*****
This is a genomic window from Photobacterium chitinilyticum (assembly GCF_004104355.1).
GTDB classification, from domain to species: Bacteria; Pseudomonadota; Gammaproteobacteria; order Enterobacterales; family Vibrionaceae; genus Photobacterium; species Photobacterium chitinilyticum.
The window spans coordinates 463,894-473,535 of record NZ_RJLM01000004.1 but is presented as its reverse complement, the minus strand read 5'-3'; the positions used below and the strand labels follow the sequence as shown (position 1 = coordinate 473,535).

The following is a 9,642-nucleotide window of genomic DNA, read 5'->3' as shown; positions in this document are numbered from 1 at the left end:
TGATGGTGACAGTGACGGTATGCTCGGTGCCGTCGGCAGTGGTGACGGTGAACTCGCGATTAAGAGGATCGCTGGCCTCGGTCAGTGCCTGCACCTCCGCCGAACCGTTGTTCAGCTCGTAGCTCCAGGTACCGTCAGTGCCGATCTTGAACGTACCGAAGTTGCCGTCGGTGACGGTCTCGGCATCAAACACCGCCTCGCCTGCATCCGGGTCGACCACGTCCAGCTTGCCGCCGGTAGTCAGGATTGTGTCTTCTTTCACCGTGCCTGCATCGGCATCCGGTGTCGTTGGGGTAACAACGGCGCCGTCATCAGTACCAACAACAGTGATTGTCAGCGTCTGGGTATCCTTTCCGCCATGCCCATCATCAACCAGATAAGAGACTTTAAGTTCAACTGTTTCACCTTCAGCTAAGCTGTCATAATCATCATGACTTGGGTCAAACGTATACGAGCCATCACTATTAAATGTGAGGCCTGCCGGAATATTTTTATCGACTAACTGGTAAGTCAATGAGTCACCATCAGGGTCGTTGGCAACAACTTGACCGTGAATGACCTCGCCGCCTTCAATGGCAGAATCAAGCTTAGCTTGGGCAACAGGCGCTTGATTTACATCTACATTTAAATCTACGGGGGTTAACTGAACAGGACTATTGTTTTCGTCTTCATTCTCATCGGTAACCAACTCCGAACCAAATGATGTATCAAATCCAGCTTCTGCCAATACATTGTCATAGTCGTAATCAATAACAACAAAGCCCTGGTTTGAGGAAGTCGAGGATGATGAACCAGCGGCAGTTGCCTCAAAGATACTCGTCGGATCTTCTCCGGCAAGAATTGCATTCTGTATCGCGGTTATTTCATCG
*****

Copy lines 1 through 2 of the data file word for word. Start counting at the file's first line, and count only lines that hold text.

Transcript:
This is a genomic window from Photobacterium chitinilyticum (assembly GCF_004104355.1).
GTDB classification, from domain to species: Bacteria; Pseudomonadota; Gammaproteobacteria; order Enterobacterales; family Vibrionaceae; genus Photobacterium; species Photobacterium chitinilyticum.